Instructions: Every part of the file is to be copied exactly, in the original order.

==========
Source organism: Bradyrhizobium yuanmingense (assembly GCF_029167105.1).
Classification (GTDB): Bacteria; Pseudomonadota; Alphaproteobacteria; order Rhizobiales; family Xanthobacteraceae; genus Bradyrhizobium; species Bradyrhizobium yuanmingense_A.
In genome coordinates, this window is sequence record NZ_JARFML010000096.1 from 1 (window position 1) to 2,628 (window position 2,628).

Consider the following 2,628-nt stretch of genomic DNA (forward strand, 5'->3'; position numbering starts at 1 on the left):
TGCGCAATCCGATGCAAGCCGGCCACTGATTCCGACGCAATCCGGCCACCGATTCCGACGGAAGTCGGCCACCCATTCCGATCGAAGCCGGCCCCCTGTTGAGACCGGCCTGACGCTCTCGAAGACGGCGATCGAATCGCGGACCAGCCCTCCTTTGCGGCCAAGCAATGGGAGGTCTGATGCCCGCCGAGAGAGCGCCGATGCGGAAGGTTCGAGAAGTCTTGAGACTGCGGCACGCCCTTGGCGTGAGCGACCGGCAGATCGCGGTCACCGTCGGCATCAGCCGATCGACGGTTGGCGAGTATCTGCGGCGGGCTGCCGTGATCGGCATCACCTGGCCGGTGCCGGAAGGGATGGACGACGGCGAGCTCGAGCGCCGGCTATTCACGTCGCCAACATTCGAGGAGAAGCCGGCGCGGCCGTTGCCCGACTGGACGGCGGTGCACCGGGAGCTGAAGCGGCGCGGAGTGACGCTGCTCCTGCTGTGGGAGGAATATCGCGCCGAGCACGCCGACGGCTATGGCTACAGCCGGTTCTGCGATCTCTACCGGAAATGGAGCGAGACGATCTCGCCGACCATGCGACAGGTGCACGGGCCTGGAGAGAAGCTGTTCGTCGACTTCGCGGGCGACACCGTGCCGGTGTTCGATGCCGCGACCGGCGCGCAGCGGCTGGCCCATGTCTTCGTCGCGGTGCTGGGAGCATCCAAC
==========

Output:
Source organism: Bradyrhizobium yuanmingense (assembly GCF_029167105.1).
Classification (GTDB): Bacteria; Pseudomonadota; Alphaproteobacteria; order Rhizobiales; family Xanthobacteraceae; genus Bradyrhizobium; species Bradyrhizobium yuanmingense_A.
In genome coordinates, this window is sequence record NZ_JARFML010000096.1 from 1 (window position 1) to 2,628 (window position 2,628).

Consider the following 2,628-nt stretch of genomic DNA (forward strand, 5'->3'; position numbering starts at 1 on the left):
TGCGCAATCCGATGCAAGCCGGCCACTGATTCCGACGCAATCCGGCCACCGATTCCGACGGAAGTCGGCCACCCATTCCGATCGAAGCCGGCCCCCTGTTGAGACCGGCCTGACGCTCTCGAAGACGGCGATCGAATCGCGGACCAGCCCTCCTTTGCGGCCAAGCAATGGGAGGTCTGATGCCCGCCGAGAGAGCGCCGATGCGGAAGGTTCGAGAAGTCTTGAGACTGCGGCACGCCCTTGGCGTGAGCGACCGGCAGATCGCGGTCACCGTCGGCATCAGCCGATCGACGGTTGGCGAGTATCTGCGGCGGGCTGCCGTGATCGGCATCACCTGGCCGGTGCCGGAAGGGATGGACGACGGCGAGCTCGAGCGCCGGCTATTCACGTCGCCAACATTCGAGGAGAAGCCGGCGCGGCCGTTGCCCGACTGGACGGCGGTGCACCGGGAGCTGAAGCGGCGCGGAGTGACGCTGCTCCTGCTGTGGGAGGAATATCGCGCCGAGCACGCCGACGGCTATGGCTACAGCCGGTTCTGCGATCTCTACCGGAAATGGAGCGAGACGATCTCGCCGACCATGCGACAGGTGCACGGGCCTGGAGAGAAGCTGTTCGTCGACTTCGCGGGCGACACCGTGCCGGTGTTCGATGCCGCGACCGGCGCGCAGCGGCTGGCCCATGTCTTCGTCGCGGTGCTGGGAGCATCCAAC